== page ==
Where <95% mortality occurs in tests that have been conducted under optimum conditions with a sample size of >100 mosquitoes then resistance can be strongly suspected." World Health Organization 1998, Pg 17.
"Where knock down resistance (kdr) is involved, KD rate [knock down rate] is a sensitive indicator for early detection of pyrethroid resistance." World Health Organization 1998, Pg 16.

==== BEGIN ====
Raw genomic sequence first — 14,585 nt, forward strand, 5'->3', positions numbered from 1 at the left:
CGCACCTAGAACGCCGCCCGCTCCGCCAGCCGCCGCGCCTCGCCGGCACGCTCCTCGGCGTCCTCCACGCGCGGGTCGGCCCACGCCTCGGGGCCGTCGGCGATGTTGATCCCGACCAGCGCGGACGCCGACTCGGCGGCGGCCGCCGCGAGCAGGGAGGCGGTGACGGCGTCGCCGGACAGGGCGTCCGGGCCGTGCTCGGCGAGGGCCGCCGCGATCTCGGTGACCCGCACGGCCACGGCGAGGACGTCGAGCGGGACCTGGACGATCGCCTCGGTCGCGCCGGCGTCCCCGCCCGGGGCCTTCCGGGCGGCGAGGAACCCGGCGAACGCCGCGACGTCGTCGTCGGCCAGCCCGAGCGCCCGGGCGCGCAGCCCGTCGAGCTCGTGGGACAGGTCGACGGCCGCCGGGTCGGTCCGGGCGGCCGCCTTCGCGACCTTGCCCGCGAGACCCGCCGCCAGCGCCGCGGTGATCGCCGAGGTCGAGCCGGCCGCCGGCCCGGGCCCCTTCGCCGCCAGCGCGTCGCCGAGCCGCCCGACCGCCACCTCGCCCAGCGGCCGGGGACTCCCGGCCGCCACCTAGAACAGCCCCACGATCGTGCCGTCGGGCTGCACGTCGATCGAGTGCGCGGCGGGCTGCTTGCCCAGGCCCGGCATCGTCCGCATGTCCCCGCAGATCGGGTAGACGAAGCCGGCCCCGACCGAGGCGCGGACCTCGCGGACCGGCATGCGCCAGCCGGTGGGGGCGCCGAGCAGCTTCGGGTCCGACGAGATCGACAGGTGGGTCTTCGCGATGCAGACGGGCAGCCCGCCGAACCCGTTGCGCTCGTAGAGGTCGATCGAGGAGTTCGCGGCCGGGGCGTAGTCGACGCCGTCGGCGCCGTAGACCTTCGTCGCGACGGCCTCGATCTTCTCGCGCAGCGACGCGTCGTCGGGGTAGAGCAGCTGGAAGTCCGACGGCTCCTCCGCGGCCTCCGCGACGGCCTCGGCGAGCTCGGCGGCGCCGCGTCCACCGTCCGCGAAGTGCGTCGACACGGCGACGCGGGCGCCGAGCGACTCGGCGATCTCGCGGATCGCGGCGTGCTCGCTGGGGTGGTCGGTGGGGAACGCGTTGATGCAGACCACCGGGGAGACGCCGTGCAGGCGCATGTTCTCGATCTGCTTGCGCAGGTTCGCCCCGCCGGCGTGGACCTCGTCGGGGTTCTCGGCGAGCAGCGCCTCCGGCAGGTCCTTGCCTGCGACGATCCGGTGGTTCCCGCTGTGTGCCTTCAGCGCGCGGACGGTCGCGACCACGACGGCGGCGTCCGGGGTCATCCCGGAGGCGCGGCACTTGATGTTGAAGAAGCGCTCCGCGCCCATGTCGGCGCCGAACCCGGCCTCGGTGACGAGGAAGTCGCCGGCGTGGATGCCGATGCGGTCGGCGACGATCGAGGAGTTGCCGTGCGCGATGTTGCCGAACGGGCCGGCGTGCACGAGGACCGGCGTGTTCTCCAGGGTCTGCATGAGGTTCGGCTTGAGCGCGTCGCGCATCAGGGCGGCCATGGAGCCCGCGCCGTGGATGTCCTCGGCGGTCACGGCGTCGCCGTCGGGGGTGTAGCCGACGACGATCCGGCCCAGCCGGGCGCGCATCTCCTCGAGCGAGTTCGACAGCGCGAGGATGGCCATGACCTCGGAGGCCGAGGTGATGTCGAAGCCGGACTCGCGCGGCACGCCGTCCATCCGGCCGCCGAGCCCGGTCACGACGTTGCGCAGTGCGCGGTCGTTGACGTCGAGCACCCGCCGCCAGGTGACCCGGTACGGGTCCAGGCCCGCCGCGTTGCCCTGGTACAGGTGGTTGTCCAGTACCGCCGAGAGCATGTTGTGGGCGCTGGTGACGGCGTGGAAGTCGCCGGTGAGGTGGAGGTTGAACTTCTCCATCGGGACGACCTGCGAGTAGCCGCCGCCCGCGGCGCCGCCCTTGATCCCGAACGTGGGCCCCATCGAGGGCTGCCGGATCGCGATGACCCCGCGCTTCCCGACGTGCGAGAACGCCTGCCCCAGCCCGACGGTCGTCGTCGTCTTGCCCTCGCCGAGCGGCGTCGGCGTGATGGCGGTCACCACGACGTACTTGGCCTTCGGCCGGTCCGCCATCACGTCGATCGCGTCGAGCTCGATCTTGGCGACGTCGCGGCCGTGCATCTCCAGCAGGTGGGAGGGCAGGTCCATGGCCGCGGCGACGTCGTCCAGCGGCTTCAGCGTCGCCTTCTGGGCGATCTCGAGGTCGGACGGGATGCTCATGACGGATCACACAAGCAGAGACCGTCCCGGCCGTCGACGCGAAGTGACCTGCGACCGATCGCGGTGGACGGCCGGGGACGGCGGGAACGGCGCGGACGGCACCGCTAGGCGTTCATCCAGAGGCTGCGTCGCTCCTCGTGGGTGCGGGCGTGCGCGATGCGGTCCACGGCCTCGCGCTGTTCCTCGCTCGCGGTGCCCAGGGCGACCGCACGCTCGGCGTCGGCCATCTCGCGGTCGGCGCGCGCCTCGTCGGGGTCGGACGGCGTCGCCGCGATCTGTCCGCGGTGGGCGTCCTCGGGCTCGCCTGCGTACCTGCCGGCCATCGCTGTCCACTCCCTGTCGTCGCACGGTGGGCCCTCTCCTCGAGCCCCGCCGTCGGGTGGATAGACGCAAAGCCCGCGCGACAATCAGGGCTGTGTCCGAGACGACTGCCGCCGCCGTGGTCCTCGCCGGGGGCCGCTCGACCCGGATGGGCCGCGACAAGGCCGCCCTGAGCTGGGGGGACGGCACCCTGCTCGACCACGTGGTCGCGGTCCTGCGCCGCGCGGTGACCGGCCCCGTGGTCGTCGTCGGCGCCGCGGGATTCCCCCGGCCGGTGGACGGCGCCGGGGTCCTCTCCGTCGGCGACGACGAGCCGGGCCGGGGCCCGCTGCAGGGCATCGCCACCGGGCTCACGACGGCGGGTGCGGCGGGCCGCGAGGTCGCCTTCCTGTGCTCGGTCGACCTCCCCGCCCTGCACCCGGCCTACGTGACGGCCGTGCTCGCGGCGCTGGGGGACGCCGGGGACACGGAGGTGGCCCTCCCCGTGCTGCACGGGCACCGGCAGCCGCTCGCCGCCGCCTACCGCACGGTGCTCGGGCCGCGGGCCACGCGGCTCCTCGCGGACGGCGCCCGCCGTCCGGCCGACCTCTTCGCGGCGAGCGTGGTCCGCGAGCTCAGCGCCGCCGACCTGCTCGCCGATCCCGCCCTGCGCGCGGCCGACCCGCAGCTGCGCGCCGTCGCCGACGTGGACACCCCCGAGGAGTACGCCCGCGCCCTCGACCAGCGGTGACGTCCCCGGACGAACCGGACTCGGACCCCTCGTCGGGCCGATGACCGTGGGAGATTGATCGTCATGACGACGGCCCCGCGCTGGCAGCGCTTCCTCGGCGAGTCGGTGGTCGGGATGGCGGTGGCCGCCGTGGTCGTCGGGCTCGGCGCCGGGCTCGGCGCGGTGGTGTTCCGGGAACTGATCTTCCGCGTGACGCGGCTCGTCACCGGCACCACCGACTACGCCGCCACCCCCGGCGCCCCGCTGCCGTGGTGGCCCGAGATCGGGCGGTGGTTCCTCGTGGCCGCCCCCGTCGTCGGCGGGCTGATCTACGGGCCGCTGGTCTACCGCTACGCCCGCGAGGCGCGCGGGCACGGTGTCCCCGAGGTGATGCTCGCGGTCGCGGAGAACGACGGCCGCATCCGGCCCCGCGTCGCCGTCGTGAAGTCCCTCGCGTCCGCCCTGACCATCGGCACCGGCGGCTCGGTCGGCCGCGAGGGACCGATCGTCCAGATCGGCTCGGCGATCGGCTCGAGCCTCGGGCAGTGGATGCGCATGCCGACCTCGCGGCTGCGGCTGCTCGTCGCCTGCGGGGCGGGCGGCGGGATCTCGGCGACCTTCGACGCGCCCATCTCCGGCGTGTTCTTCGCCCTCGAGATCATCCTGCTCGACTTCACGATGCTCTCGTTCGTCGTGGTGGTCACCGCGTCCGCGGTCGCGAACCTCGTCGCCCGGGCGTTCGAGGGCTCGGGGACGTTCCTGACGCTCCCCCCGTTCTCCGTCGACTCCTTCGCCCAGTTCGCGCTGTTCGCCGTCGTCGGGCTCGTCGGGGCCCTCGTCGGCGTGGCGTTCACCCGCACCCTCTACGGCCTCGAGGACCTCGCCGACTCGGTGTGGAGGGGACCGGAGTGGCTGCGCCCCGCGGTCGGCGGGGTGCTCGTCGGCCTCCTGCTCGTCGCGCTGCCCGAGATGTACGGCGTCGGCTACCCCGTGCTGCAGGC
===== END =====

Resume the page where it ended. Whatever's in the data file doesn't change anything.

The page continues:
"It provides an early warning of resistance development as the mutation arises well before any effect on phenotype can be detected in a population . Indeed, the expression of the 24 h-survival diagnostic phenotype  appear to be recessive [45,53]. Therefore, a population presenting a low kdr frequency mainly in heterozygous state is likely to show a high mortality rate during bioassays. As further evidences supporting the advantage of kdr genotyping over bioassays for emergent resistance detection, Chandre et al.  found a significant mortality reduction only when heterozygous females proportion reached 60%, and a significant increase of Knockdown time (KdT) only with 40% heterozygous females. Secondly, the kdr mutations seem to be well correlated with resistance phenotype [25,38,45,53] in both An. gambiae molecular forms, even if metabolic resistance mechanisms could also be involved in increased tolerance to pyrethroids ." Czeher et al. 2008